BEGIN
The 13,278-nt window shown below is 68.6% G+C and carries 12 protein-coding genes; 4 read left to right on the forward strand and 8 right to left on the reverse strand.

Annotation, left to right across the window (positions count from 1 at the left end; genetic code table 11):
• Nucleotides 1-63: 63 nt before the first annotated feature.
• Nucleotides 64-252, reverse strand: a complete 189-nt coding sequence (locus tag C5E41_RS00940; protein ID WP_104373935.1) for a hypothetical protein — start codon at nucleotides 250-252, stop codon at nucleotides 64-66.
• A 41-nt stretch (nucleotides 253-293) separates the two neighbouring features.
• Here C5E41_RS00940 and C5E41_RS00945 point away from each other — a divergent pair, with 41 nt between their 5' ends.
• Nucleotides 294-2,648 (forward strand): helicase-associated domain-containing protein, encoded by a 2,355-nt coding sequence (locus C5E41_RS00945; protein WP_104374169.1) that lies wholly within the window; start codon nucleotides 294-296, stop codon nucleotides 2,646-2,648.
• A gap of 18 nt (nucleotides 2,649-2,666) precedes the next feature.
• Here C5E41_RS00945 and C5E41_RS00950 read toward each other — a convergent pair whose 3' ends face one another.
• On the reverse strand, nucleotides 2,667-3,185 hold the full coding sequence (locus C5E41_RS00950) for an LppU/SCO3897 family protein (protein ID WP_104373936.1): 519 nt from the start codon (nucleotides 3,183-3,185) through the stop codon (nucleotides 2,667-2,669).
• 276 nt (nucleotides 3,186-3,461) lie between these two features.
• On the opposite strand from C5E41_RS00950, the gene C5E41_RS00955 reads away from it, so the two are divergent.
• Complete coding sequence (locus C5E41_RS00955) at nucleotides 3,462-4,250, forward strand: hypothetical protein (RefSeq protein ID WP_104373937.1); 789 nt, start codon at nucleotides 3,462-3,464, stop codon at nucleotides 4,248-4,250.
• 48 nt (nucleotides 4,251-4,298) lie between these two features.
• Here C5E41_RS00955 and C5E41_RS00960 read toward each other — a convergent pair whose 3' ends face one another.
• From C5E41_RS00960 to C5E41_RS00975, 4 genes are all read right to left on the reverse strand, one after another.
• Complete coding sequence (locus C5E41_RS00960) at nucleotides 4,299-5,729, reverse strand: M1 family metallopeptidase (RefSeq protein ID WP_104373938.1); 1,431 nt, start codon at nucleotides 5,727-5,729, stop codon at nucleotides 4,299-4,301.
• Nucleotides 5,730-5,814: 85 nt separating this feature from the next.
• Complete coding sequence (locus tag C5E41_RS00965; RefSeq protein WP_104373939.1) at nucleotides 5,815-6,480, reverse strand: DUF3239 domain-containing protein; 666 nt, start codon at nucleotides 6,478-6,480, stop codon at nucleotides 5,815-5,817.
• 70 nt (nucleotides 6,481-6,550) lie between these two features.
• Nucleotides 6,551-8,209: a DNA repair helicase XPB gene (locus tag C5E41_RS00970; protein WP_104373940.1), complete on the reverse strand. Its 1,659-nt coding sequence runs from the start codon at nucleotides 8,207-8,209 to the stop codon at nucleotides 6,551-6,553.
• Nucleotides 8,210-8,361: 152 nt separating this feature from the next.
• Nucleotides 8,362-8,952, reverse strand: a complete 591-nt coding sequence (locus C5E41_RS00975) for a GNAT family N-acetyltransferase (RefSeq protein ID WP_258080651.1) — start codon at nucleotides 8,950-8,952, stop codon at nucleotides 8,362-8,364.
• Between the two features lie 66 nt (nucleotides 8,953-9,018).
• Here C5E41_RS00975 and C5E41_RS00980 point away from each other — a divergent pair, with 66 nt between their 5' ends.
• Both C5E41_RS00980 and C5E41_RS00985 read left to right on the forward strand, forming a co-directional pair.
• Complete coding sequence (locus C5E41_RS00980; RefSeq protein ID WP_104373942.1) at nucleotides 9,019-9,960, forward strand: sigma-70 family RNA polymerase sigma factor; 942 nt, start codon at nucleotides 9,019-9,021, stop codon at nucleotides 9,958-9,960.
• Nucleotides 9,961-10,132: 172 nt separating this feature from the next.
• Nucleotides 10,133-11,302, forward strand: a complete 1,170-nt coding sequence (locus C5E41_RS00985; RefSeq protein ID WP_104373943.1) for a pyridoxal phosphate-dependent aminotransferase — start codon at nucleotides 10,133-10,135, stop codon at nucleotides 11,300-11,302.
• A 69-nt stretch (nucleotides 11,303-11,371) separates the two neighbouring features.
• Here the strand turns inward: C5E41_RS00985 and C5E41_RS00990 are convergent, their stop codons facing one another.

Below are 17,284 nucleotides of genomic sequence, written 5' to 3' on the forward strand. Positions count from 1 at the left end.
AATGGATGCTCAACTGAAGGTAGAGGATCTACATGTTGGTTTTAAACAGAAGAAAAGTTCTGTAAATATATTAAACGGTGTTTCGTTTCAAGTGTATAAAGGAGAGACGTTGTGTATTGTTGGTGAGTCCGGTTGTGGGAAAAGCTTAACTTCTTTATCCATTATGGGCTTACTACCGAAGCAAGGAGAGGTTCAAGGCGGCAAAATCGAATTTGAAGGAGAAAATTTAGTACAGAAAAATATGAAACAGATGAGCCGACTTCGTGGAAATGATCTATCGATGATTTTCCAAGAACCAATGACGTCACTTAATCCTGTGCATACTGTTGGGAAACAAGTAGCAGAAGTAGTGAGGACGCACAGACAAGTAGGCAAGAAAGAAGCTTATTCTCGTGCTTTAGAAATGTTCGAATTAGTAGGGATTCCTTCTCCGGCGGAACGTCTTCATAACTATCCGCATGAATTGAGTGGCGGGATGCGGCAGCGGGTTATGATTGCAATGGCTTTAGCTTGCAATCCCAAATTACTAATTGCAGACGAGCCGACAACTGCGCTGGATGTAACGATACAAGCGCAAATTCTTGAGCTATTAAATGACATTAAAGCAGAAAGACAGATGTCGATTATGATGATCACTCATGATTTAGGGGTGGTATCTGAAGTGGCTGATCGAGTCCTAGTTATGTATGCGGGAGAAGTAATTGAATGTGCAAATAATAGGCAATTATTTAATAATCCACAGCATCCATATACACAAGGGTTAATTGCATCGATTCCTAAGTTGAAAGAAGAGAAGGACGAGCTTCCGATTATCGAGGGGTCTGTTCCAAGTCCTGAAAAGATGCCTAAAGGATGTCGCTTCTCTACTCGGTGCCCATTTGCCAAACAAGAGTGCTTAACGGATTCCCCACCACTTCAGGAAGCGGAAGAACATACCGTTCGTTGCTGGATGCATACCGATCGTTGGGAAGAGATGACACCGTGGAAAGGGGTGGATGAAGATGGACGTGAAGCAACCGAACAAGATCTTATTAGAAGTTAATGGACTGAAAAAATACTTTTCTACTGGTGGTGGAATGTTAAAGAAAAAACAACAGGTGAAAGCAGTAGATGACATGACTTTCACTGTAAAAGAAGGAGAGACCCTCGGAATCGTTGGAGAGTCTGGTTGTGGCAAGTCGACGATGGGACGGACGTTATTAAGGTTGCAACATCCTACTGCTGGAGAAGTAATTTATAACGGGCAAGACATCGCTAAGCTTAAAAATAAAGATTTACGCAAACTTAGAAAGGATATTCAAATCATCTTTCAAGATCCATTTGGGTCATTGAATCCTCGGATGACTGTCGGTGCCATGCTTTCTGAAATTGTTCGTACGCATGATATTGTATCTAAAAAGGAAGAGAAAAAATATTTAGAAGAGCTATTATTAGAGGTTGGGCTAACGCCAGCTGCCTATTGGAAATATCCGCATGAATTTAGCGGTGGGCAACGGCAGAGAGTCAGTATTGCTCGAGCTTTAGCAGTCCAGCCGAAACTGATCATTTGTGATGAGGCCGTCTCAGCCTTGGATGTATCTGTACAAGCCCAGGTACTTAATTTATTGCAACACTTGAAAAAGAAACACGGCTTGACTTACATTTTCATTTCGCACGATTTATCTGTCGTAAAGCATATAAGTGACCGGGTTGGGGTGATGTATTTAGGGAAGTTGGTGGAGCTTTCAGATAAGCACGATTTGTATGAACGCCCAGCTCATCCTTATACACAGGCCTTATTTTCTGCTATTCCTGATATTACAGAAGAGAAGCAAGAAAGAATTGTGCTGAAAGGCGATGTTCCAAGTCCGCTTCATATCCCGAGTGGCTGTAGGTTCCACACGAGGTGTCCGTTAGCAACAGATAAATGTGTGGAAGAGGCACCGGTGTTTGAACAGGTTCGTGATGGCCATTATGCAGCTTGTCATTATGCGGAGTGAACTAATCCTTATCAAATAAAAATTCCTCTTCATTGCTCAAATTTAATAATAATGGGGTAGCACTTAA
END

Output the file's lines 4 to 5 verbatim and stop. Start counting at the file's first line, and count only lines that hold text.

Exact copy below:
• Nucleotides 64-252, reverse strand: a complete 189-nt coding sequence (locus tag C5E41_RS00940; protein ID WP_104373935.1) for a hypothetical protein — start codon at nucleotides 250-252, stop codon at nucleotides 64-66.
• A 41-nt stretch (nucleotides 253-293) separates the two neighbouring features.